Abstract:   Piezoelectric micro-power generator (PMPG) converts mechanical vibration energy into electric energy from human body via piezoelectric effects. In cardiac pacemakers, the use of PMPG eliminates the need for a traditional lithium iodide battery replacement. Up to date, the previous studies shows a good way in order to model and fabricates PMPG but with low power density (i.e. large volume needed to replace normal batteries), and lower bandwidth especially for the applications below 100 Hz .     This project will cover modelling, optimization, simulation and fabrication process development of PMPG that, is able to harvest the human body mechanical vibration to be converted into usable electrical power in low frequency range (1-100) Hz with higher bandwidth. Transformer model for PMPG modelling in sensor mode is proposed, where PMPG can be represented as AC current   source connected in parallel with capacitor and resistor .   For optimization purposes, Taguchi method with eight control parameters proposed. Signal-to-noise (S/N) ratio analysis, and ANOVA analysis is performed to determine the optimum design. COMSOL Multiphysics software will be used for different simulations. Both Taguchi and ANOVA results should be compared to each other in order to confirm the same results of determining the parameter of having the most influence on the generated electric power density. The maximum output power density and first mode resonance frequency will have determined using COMSOL Multiphysics software at optimized parameter, Eigen frequency analysis for the first six modes of operations and Transient analysis carried out its place at first resonance mode .   Based on the simulation results for PMPG with optimum parameter is satisfied our goal to power such small wearable biomedical device, the fabrication process of the device using MEMS technology will have developed and test the PMPG device results and compare it with simulation results. '/>

Research Project

 

Design and modelling of low frequency MEMS piezoelectric micro power generator for biomedical applications (2018-2019)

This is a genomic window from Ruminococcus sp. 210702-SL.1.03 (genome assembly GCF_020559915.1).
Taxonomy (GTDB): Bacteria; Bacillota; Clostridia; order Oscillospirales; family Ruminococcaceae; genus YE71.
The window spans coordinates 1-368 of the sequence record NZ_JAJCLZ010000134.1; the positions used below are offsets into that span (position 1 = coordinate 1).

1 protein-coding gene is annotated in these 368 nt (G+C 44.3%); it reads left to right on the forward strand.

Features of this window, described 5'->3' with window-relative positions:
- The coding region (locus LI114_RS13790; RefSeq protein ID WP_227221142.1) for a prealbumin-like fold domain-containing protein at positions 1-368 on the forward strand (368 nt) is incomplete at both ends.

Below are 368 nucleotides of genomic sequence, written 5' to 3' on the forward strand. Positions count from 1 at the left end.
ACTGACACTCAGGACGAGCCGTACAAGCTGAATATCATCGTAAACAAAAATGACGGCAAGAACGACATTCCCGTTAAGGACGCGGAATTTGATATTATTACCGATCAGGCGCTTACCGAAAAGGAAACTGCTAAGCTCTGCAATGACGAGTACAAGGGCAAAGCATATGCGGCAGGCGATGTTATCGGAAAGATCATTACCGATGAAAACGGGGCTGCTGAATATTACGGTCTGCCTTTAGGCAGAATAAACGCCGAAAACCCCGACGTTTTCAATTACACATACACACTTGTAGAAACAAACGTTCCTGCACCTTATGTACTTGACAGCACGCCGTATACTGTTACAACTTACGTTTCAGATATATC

Researcher: Moh'd H.S AL-Rashdan

Abstract:  Piezoelectric micro-power generator (PMPG) converts mechanical vibration energy into electric energy from human body via piezoelectric effects. In cardiac pacemakers, the use of PMPG eliminates the need for a traditional lithium iodide battery replacement. Up to date, the previous studies shows a good way in order to model and fabricates PMPG but with low power density (i.e. large volume needed to replace normal batteries), and lower bandwidth especially for the applications below 100 Hz.    This project will cover modelling, optimization, simulation and fabrication process development of PMPG that, is able to harvest the human body mechanical vibration to be converted into usable electrical power in low frequency range (1-100) Hz with higher bandwidth. Transformer model for PMPG modelling in sensor mode is proposed, where PMPG can be represented as AC current source connected in parallel with capacitor and resistor.  For optimization purposes, Taguchi method with eight control parameters proposed. Signal-to-noise (S/N) ratio analysis, and ANOVA analysis is performed to determine the optimum design. COMSOL Multiphysics software will be used for different simulations. Both Taguchi and ANOVA results should be compared to each other in order to confirm the same results of determining the parameter of having the most influence on the generated electric power density. The maximum output power density and first mode resonance frequency will have determined using COMSOL Multiphysics software at optimized parameter, Eigen frequency analysis for the first six modes of operations and Transient analysis carried out its place at first resonance mode.  Based on the simulation results for PMPG with optimum parameter is satisfied our goal to power such small wearable biomedical device, the fabrication process of the device using MEMS technology will have developed and test the PMPG device results and compare it with simulation results.

Newsletter
Enter your email address to get the latest news, special events, and activities directly related to your inbox.